COLUMBUS – As the number of older adults in Ohio continues to grow and the baby boomer generation ages into retirement, data released by LeadingAge, LeadingAge Ohio’s national affiliate, shows that both high- and low-quality nursing homes are closing at high rates. In Ohio, 44% of the nursing homes that closed their doors from 2015 to 2019 had been given a 4- or 5-star rating in the year before closure.
Data released in the LeadingAge Nursing Home Closures and Trends report shows that Ohio was in the top tier of states with the most closures nationally, with Ohio having the third-most closures of all states.
“One might assume that most closures were related to low-quality care, but the data do not support this,” said Kathryn Brod, President/CEO of LeadingAge Ohio. “The fact that nursing homes receiving CMS’ high-quality scores are closing at a similar rate to nursing homes receiving CMS’ low-quality scores suggests that additional pressures are causing them to shut their doors.”
The Centers for Medicaid and Medicare Studies (CMS) rate nursing homes through Nursing Home Compare, using a quality rating system that gives each nursing home a rating between 1 and 5 stars. CMS rates 4- and 5-star facilities as providing “Above Average” to “Much Above Average” care. 44% of facilities closing in Ohio were 1- or 2-star rated, almost identical to the number of 4- and 5-star facilities.
LeadingAge (national) suggests that adequate Medicaid payments, regulatory reform related to survey administration, and the creation of a “critical access” designation for rural nursing homes could better support quality providers. The report also calls on providers to “reconsider how they deliver aging services.”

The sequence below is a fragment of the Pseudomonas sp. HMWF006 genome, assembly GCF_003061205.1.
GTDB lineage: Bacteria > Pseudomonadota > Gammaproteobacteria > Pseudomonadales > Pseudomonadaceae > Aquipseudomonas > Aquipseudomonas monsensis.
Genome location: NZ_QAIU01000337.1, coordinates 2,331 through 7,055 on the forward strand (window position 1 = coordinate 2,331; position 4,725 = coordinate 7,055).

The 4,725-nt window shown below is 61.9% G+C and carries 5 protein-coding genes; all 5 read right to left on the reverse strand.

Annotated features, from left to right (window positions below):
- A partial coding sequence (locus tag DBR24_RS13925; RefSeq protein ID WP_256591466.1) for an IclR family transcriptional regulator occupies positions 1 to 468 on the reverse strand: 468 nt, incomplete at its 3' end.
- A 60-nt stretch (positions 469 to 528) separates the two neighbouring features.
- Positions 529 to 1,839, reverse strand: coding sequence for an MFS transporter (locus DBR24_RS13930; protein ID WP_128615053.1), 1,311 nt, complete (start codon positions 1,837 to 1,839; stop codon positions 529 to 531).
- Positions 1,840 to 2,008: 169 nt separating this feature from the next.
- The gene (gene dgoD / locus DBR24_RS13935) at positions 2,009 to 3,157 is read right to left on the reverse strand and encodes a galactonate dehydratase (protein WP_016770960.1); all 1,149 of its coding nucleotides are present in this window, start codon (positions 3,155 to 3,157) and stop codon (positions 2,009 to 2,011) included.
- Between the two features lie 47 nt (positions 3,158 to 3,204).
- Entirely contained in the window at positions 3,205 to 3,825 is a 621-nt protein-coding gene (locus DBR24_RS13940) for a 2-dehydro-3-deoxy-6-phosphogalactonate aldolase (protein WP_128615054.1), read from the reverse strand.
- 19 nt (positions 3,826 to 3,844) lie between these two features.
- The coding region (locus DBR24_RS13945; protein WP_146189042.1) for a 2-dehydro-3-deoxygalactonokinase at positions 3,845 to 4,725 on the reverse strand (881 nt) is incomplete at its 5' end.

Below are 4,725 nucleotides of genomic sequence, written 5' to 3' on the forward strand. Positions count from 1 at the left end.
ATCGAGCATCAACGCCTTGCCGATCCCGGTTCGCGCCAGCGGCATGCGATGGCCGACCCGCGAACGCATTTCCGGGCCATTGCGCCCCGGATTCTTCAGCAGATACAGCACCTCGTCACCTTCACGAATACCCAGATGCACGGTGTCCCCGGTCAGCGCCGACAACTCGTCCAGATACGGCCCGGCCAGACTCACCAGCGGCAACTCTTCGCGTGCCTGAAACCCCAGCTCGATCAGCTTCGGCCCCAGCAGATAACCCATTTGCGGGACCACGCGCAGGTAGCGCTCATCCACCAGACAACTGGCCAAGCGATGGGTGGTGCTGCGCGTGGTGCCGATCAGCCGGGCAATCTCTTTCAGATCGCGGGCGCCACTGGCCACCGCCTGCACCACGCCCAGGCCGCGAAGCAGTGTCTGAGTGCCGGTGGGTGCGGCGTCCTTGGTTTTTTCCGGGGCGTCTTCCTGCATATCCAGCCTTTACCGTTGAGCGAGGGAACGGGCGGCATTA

These data come during a time when the only age group experiencing in-migration—greater numbers moving into Ohio from other states than are leaving-- are those individuals aged 80 and older. 2020 census estimates are expected to show that Ohio’s population of individuals aged over 60 outnumber those under 18, heightening the need for quality care options around the state.
The Ohio General Assembly and the DeWine Administration took steps toward increasing supports for home- and community-based services in 2019 through increases to the Assisted Living Waiver and PASSPORT programs in HB 166, the state operating budget. A new quality incentive payment to nursing facilities was also included in the budget. LeadingAge Ohio was at the forefront of advocacy efforts to enact these increases, as quality care is needed to serve Ohioans across the range of settings individuals call home.
Founded in 1937, LeadingAge Ohio is a nonprofit organization that represents over 400 long-term care organizations and hospices, as well as those providing ancillary health care and housing services, in more than 150 Ohio towns and cities. The continuum of care reflected by the member organizations serve an estimated 400,000 elderly Ohioans daily and employ more than 35,000 persons statewide.